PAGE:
Pagadi Kop

H. Rider Haggard & Pagadi's Kop

by Stephen Coan

   

"Meet you at Koppies," said Rauri Alcock over a none too certain cellphone connection. "Where's that?" I asked. "Carry on from Greytown. Go through Keate's Drift, drive up the hill & just as you get to the top where the road starts down for Tugela Ferry, that's Koppies. See you there at two-ish."

A very African arrangement commented a colleague. But it worked. At the crest of the rise there was a general store, women in traditional dress ambling about, taxis parked randomly among the dust & boulders. Alcock was waiting next to his four-by-four bakkie, a mountain bike strapped to the back & two border collies sitting patiently. He took a sideways a look at the Witness's Toyota Corolla. "We'll have to leave that somewhere — it won't make it up the mountain."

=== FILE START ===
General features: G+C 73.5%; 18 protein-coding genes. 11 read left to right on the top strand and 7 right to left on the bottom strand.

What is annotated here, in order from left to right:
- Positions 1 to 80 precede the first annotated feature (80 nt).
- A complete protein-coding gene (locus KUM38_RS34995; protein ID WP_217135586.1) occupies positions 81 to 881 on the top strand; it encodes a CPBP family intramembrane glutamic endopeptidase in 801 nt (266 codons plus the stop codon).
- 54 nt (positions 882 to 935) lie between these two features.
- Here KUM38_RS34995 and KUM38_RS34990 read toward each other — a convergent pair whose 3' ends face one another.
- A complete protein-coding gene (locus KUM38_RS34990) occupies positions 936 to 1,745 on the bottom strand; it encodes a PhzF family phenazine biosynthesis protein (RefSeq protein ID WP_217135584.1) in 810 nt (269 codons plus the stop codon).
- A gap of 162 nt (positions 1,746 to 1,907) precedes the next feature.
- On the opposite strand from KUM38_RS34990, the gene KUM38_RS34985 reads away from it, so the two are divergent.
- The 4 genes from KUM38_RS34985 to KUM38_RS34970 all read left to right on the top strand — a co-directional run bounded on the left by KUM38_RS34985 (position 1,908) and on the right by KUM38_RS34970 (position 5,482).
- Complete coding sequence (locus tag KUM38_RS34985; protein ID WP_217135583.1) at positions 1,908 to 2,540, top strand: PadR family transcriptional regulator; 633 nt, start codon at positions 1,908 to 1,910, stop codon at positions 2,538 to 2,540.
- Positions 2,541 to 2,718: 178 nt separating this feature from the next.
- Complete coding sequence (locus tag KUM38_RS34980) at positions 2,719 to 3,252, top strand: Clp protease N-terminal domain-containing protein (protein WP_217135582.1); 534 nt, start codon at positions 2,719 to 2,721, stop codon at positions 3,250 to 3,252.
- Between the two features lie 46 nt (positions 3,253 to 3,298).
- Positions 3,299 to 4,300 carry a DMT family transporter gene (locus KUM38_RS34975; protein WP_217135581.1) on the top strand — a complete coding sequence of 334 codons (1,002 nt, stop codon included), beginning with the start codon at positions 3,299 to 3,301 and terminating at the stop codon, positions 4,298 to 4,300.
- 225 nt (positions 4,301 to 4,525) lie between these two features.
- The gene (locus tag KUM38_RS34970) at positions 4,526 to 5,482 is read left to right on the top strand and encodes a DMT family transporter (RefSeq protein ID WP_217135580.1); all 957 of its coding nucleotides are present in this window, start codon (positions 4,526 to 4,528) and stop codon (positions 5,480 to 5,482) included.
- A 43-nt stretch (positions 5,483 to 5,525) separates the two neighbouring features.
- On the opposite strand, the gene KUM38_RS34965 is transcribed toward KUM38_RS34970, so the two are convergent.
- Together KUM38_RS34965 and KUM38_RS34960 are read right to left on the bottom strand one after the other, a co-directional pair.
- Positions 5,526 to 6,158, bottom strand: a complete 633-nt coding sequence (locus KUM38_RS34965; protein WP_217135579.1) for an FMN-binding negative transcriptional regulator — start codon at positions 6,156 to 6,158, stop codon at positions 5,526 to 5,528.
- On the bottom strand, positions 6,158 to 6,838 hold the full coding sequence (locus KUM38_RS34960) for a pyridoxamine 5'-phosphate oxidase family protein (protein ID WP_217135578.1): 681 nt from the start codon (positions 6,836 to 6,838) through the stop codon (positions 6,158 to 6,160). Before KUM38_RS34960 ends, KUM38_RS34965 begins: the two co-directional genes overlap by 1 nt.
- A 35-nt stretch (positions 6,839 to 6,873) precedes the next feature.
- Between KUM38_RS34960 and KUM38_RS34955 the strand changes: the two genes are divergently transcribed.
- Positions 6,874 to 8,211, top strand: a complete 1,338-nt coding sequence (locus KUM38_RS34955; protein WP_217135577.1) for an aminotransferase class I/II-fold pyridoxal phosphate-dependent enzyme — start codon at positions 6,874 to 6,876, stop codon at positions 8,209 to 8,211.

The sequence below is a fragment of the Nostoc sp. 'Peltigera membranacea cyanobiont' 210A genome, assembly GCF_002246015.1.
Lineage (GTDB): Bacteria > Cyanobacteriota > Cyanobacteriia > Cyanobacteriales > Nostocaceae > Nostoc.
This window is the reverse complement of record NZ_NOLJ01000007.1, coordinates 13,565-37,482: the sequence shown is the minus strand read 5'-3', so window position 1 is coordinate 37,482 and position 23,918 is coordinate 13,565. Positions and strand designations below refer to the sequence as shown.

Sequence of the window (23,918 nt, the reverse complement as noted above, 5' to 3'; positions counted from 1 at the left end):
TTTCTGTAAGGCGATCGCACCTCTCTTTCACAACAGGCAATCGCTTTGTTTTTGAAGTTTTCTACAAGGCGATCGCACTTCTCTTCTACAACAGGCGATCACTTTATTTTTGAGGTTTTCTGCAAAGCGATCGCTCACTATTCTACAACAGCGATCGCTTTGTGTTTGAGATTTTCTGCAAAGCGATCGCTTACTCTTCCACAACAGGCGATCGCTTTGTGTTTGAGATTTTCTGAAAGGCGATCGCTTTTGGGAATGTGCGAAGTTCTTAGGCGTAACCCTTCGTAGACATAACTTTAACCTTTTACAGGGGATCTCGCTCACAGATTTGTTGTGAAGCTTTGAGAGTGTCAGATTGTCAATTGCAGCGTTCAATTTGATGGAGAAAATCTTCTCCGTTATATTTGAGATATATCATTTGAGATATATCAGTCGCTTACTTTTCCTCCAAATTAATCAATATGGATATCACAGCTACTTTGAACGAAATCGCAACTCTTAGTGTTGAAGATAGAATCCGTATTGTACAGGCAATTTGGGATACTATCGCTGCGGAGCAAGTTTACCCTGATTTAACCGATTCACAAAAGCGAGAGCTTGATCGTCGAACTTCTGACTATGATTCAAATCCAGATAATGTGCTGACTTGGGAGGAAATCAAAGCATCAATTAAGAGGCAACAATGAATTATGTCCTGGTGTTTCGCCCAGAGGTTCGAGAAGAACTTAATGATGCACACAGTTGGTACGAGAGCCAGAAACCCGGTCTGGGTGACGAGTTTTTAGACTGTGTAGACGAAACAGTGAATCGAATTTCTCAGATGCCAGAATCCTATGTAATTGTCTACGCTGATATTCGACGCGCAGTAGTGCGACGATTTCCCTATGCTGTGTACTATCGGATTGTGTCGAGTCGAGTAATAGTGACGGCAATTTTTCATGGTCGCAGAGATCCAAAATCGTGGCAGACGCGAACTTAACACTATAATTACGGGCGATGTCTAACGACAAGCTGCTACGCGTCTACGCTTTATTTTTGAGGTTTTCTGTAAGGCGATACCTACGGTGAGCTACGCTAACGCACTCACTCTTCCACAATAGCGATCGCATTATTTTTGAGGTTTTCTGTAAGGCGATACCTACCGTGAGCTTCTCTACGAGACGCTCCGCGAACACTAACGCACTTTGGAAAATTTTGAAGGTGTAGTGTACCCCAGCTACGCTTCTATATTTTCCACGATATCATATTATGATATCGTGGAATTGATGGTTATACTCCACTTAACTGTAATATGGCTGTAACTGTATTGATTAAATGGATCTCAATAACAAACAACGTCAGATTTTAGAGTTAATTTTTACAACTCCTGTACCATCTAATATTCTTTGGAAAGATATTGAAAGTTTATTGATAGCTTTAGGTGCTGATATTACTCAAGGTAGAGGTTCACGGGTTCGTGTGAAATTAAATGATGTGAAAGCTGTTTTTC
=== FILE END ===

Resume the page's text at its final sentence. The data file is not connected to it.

The mountain was Pagadi's (or Pagati's or Pagate's or Pakade's) Kop — or it used to be — & I had been looking for it, off an on, for some years. Though mountains don't really get lost their names can change making finding them difficult. Pagadi's Kop appears on plenty of nineteenth century maps, even the most naive topographically speaking, but such maps are inadequate when it comes to finding a place well off the beaten track. The modern maps are no use either as the name does not appear on them.

Pagadi's Kop was named after Phakade (the modern rendering), chief of the amaChunu. His father Macingwane had fallen out with the Zulu King Shaka & moved south into the country south of the Thukela known as "the thorns". But the long arm of the Zulu king sought them out & they were "eaten up". One story relates that Macingwane became a wanderer until he was eaten by cannibals.